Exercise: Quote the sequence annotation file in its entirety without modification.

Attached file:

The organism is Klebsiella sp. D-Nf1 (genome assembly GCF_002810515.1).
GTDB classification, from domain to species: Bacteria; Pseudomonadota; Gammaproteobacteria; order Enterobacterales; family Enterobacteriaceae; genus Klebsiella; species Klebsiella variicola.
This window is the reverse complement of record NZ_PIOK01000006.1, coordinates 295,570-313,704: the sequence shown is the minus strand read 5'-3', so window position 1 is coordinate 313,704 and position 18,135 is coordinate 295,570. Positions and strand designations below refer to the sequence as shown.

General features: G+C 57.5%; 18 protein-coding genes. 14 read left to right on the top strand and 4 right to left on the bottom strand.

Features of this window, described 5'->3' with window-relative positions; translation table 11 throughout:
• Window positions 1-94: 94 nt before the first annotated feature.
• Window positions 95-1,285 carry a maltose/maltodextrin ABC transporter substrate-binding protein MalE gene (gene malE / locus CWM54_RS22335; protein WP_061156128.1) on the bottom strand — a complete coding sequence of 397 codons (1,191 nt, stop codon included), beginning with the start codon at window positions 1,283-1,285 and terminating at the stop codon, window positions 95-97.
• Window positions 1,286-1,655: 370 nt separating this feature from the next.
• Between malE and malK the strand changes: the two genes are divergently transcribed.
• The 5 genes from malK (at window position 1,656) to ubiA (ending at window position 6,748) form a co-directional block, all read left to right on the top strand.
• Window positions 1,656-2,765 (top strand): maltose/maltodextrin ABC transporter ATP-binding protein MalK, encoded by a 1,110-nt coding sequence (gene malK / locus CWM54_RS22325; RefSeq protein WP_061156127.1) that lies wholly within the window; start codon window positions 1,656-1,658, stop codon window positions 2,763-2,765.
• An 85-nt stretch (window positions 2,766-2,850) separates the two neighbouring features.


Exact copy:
The organism is Klebsiella sp. D-Nf1 (genome assembly GCF_002810515.1).
GTDB classification, from domain to species: Bacteria; Pseudomonadota; Gammaproteobacteria; order Enterobacterales; family Enterobacteriaceae; genus Klebsiella; species Klebsiella variicola.
This window is the reverse complement of record NZ_PIOK01000006.1, coordinates 295,570-313,704: the sequence shown is the minus strand read 5'-3', so window position 1 is coordinate 313,704 and position 18,135 is coordinate 295,570. Positions and strand designations below refer to the sequence as shown.

General features: G+C 57.5%; 18 protein-coding genes. 14 read left to right on the top strand and 4 right to left on the bottom strand.

Features of this window, described 5'->3' with window-relative positions; translation table 11 throughout:
• Window positions 1-94: 94 nt before the first annotated feature.
• Window positions 95-1,285 carry a maltose/maltodextrin ABC transporter substrate-binding protein MalE gene (gene malE / locus CWM54_RS22335; protein WP_061156128.1) on the bottom strand — a complete coding sequence of 397 codons (1,191 nt, stop codon included), beginning with the start codon at window positions 1,283-1,285 and terminating at the stop codon, window positions 95-97.
• Window positions 1,286-1,655: 370 nt separating this feature from the next.
• Between malE and malK the strand changes: the two genes are divergently transcribed.
• The 5 genes from malK (at window position 1,656) to ubiA (ending at window position 6,748) form a co-directional block, all read left to right on the top strand.
• Window positions 1,656-2,765 (top strand): maltose/maltodextrin ABC transporter ATP-binding protein MalK, encoded by a 1,110-nt coding sequence (gene malK / locus CWM54_RS22325; RefSeq protein WP_061156127.1) that lies wholly within the window; start codon window positions 1,656-1,658, stop codon window positions 2,763-2,765.
• An 85-nt stretch (window positions 2,766-2,850) separates the two neighbouring features.